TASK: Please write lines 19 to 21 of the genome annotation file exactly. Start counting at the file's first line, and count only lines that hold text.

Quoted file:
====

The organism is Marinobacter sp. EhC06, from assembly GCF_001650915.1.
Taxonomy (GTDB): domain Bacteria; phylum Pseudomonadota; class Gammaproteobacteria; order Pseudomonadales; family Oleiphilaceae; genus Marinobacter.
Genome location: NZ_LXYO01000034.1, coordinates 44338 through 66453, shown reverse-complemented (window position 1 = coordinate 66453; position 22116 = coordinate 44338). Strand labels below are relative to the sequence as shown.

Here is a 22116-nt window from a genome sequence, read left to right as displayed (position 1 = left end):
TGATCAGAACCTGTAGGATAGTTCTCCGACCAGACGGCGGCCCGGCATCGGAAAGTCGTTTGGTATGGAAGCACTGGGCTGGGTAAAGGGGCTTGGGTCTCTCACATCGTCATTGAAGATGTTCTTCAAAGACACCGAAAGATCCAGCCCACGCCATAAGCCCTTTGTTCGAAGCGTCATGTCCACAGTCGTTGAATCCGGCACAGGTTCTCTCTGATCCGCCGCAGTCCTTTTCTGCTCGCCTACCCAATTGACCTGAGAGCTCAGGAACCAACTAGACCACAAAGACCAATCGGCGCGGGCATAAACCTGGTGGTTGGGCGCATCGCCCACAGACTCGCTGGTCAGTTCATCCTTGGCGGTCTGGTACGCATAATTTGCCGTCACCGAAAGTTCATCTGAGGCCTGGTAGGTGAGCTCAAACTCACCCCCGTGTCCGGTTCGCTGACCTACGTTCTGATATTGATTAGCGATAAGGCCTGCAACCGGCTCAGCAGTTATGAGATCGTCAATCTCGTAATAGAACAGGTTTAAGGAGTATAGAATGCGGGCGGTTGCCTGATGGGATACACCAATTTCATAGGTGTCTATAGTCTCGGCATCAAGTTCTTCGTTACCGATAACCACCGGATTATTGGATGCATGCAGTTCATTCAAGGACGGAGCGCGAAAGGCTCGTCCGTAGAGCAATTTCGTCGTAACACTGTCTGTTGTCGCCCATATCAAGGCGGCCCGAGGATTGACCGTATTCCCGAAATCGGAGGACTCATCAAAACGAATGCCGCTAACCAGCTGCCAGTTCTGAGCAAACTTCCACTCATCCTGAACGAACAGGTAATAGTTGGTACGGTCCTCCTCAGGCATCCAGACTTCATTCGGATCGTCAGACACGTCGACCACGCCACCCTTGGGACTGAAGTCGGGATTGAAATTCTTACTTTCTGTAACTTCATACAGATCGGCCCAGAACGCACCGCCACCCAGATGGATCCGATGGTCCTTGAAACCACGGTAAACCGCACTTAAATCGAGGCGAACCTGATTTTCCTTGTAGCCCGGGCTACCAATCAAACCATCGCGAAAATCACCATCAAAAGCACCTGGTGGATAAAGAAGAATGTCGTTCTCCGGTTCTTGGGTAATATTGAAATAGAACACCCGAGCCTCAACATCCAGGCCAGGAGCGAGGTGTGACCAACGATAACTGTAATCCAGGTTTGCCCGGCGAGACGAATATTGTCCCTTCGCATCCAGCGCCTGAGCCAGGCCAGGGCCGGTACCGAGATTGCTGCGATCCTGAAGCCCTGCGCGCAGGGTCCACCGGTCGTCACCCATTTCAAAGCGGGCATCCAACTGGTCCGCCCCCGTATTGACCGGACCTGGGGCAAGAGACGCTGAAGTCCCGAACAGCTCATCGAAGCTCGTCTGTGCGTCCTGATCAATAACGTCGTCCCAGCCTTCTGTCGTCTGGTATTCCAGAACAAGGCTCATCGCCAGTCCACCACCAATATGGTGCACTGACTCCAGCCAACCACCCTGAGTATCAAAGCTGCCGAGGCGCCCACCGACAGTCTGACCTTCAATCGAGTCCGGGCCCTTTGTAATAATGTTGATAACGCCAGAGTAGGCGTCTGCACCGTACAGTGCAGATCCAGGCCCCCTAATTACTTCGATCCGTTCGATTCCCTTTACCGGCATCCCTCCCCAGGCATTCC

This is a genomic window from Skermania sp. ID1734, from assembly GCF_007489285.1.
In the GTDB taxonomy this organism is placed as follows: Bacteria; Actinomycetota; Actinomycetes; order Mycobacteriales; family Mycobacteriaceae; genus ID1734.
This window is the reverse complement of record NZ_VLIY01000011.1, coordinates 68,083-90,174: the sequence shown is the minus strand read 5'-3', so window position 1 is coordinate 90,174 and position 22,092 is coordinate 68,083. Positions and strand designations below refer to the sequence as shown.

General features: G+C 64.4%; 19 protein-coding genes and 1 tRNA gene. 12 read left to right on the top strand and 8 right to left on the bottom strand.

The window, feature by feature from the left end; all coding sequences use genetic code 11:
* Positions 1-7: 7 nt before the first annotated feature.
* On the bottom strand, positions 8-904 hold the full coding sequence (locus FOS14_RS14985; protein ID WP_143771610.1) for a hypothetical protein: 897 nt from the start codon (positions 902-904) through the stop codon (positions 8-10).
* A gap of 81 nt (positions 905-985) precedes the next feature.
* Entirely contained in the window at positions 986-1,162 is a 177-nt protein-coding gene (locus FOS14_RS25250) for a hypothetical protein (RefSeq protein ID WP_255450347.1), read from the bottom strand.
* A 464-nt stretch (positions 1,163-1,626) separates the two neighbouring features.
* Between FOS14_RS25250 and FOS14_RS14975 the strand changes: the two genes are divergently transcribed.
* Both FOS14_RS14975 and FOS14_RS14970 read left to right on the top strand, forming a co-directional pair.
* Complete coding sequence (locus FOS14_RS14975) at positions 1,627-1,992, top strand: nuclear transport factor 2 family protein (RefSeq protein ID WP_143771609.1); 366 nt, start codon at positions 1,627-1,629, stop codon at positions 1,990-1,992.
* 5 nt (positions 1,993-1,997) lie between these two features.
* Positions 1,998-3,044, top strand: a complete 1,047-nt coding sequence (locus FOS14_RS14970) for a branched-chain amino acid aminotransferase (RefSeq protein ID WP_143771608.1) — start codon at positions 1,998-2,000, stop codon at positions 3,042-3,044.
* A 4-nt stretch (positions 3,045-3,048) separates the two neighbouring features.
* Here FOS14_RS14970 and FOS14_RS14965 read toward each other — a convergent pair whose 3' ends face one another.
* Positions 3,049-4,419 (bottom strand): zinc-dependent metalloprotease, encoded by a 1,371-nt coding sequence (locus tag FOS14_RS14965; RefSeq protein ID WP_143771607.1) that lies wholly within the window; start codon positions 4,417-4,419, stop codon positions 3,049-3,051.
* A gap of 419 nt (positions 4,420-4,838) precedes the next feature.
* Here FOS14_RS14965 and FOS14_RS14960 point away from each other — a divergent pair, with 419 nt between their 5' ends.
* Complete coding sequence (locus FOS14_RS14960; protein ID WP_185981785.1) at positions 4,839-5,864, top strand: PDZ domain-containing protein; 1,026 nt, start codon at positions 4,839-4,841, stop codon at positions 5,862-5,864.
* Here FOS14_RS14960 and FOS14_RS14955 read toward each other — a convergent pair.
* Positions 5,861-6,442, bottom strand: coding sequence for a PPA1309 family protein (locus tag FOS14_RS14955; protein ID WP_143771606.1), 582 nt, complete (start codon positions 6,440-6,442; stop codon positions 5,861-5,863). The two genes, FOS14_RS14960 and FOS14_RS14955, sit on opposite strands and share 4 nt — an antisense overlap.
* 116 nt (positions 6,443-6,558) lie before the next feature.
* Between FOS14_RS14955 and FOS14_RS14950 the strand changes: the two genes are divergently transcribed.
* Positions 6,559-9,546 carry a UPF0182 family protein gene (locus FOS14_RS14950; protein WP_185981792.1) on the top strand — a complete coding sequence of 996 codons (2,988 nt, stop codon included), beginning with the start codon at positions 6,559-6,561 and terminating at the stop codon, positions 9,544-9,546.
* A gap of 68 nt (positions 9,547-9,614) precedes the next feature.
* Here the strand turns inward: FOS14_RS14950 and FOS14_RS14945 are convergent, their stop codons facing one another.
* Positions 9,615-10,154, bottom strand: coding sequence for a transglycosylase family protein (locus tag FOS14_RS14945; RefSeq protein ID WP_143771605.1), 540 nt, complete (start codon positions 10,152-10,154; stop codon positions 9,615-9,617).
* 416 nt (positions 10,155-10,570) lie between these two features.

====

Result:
* 5 nt (positions 1,993-1,997) lie between these two features.
* Positions 1,998-3,044, top strand: a complete 1,047-nt coding sequence (locus FOS14_RS14970) for a branched-chain amino acid aminotransferase (RefSeq protein ID WP_143771608.1) — start codon at positions 1,998-2,000, stop codon at positions 3,042-3,044.
* A 4-nt stretch (positions 3,045-3,048) separates the two neighbouring features.